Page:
October 1, 2010

“All Find What They Truly Seek”: C. S. Lewis, Latter-day Saints, and the Virtuous Unbeliever (p.1)

My 2009 SMPT presentation was published at last! See “'All Find What They Truly Seek': C.S. Lewis, Latter-day Saints, and the Virtuous Unbeliever,” Dialogue: A Journal of Mormon Thought 43, no. 3 (Fall 2010): 21–62. I encourage folks to subscribe to the publication and I'm also putting the paper here on the blog section by section. It's long and the footnotes are out of control, although they do contain many goodies. Feedback is very welcome. See also parts 2, 3, 4, and 5.  


R[oman] C[atholic]’s keep on writing to tell me (like you) that it is a
pity that “knowing so much” I shd. be held back from knowing so much
—C. S. Lewis1

We should gather all the good and true principles in the world and
treasure them up, or we shall not come out true “Mormons.”
—Joseph Smith2


The apologetic works of Clive Staples (“Jack”) Lewis have transcended denominational boundaries to reach an impressively diverse Christian audience. From the beginning of his apologetic career in the mid-1930s, Lewis received letters from Catholics, Evangelicals, Presbyterians, and other Christians thanking him for his inspiring words. Fans from various Christian traditions who felt a certain kinship with Lewis often expressed regret or bewilderment about his allegiance to the Anglican Church. A desire to claim Lewis as a representative of one’s own beliefs still tempts many Christians. Richard Ostling, a former Time magazine religion editor, has mentioned the “extraordinary” interest in Lewis among members of the Church of Jesus Christ of Latter-day Saints, who seem to believe Lewis is “almost a crypto-Mormon.” According to Ostling, this phenomenon “shows the extraordinary acceptability and the usefulness of C. S. Lewis, because of course most of what he says is perfectly acceptable to Mormons.”3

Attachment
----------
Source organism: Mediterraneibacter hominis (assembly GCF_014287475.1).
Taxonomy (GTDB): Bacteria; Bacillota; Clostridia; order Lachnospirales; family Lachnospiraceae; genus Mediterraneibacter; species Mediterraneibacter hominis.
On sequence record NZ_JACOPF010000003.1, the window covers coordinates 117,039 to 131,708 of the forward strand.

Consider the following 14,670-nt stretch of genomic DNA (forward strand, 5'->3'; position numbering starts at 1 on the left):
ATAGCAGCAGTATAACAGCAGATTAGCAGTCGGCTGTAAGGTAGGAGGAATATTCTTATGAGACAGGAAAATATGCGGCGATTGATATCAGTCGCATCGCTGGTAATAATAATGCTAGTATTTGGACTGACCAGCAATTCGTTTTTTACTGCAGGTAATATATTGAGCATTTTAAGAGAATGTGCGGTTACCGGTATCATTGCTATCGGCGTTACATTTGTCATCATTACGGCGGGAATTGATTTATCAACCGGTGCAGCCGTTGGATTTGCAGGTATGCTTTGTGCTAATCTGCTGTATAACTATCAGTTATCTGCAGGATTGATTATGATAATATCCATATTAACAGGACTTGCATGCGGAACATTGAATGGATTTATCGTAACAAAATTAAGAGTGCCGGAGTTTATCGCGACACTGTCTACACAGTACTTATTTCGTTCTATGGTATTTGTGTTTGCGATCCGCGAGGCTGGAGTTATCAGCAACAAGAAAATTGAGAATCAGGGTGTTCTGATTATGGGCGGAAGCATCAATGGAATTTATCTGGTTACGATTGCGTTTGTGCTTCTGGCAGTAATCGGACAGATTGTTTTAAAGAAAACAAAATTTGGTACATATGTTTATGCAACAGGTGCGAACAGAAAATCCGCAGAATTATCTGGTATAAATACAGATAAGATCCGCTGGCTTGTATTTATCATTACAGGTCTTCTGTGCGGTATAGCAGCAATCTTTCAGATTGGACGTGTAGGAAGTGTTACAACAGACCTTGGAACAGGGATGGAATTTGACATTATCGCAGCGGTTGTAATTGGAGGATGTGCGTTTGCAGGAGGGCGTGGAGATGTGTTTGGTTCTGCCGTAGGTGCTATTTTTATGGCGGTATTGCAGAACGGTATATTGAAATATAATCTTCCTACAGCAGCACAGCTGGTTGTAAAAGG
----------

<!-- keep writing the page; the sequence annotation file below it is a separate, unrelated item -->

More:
My approach to Lewis and Latter-day Saints differs from previous approaches. Rather than selecting context-less proof-texts which resonate with Latter-day Saints, I will explore how Lewis’s experiences impacted his beliefs regarding conversion.4 Lewis’s personal transition from atheism to Christianity led him to understand conversion as a process of coming home to God by embracing good and rejecting evil. For Lewis and Latter-day Saints alike, beliefs from an array of religions or philosophical traditions can be seen as signposts pointing to higher truths on the road home. Thus, part of Lewis’s broad appeal results from an ecumenical view of other religions that is similar to (though looser than) that of many Latter-day Saints.

This ecumenical view did not overshadow what Lewis saw as the fundamental necessity of faith in Jesus Christ, which raises the salient question: If Jesus Christ is the only name by which one can receive salvation, what is the fate of good people who have never heard, or had faith, in that name? Lewis held out hope for those not converted to Christianity during mortality, whom he referred to as “virtuous unbelievers” (2:256, 499). Moreover, because Lewis never came close to joining the LDS Church, he raises interesting questions for Latter-day Saints who believe one must accept “the fulness of the gospel of Jesus Christ” (D&C 20:9). To Latter-day Saints, Lewis is a believer—though a virtuous unbeliever in the “fulness of the gospel.” Often quoted by LDS authors, teachers, and General Authorities, Lewis is a representative recipient of God’s inspiration which Mormons believe can (and does) exist apart from official LDS channels. Further, he presents an interesting case study regarding the eternal status of non-LDS inspired voices.